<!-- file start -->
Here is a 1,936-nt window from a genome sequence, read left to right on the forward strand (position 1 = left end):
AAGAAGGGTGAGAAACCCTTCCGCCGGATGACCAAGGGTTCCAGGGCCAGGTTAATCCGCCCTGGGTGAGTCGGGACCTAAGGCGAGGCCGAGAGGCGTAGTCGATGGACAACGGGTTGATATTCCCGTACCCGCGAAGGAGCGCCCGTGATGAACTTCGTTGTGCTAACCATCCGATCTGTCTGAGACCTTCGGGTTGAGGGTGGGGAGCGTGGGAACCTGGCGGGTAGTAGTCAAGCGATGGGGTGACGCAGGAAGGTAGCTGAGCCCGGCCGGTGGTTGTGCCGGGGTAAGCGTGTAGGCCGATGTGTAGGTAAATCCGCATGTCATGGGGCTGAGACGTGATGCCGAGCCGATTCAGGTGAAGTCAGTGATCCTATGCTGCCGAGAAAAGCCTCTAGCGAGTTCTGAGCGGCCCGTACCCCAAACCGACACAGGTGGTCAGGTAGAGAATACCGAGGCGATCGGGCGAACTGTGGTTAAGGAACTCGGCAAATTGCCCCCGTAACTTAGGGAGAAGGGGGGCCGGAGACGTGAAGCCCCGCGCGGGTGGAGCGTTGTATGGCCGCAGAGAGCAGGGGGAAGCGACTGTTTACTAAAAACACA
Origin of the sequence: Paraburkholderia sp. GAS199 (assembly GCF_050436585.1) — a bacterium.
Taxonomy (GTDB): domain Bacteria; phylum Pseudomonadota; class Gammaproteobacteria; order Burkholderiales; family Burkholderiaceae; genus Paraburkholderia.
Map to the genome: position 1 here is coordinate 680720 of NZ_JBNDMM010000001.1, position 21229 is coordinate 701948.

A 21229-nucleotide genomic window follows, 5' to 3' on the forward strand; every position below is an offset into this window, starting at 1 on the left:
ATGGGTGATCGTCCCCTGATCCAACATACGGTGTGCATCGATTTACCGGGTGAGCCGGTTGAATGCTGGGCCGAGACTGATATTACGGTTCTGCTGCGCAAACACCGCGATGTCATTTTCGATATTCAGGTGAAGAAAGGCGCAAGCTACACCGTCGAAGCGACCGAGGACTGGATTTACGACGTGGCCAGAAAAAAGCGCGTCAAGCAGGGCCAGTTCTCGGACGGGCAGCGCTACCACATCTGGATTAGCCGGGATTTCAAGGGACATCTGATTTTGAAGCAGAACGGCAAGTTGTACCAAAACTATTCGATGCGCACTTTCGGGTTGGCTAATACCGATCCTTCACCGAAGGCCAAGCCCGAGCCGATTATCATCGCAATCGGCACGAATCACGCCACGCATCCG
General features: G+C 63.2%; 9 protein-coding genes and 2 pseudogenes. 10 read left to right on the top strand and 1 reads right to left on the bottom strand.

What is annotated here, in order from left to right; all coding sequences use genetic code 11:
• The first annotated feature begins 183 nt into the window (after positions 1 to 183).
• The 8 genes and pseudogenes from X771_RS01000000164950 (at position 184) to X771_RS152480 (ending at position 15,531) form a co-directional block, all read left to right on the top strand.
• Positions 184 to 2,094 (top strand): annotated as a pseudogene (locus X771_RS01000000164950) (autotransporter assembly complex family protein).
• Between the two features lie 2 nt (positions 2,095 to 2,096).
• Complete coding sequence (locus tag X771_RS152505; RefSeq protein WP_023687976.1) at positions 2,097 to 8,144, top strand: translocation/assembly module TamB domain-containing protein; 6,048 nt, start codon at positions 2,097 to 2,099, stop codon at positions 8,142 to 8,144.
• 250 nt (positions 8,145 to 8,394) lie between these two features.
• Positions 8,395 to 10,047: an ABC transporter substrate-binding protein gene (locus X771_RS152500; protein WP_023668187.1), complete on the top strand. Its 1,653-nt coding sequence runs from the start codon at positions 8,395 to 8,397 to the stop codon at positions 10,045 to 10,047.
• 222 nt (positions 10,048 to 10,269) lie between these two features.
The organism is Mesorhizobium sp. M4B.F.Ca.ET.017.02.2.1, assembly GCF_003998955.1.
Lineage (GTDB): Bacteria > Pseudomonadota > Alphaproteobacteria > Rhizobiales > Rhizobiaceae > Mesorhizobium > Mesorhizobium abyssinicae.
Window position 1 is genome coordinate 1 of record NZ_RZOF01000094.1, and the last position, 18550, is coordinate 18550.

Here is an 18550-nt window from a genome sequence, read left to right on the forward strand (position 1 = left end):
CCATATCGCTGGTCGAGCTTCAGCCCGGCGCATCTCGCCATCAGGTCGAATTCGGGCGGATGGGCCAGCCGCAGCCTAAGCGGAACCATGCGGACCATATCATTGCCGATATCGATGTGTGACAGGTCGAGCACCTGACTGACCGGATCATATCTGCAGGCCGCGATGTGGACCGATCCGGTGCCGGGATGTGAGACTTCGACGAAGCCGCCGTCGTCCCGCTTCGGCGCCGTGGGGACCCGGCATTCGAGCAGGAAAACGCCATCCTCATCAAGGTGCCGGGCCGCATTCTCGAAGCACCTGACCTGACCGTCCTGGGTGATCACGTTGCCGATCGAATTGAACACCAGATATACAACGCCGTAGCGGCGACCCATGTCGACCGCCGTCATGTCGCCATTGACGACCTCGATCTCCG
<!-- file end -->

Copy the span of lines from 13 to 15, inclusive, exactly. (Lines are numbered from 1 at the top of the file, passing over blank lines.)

• Between the two features lie 2 nt (positions 2,095 to 2,096).
• Complete coding sequence (locus tag X771_RS152505; RefSeq protein WP_023687976.1) at positions 2,097 to 8,144, top strand: translocation/assembly module TamB domain-containing protein; 6,048 nt, start codon at positions 2,097 to 2,099, stop codon at positions 8,142 to 8,144.
• 250 nt (positions 8,145 to 8,394) lie between these two features.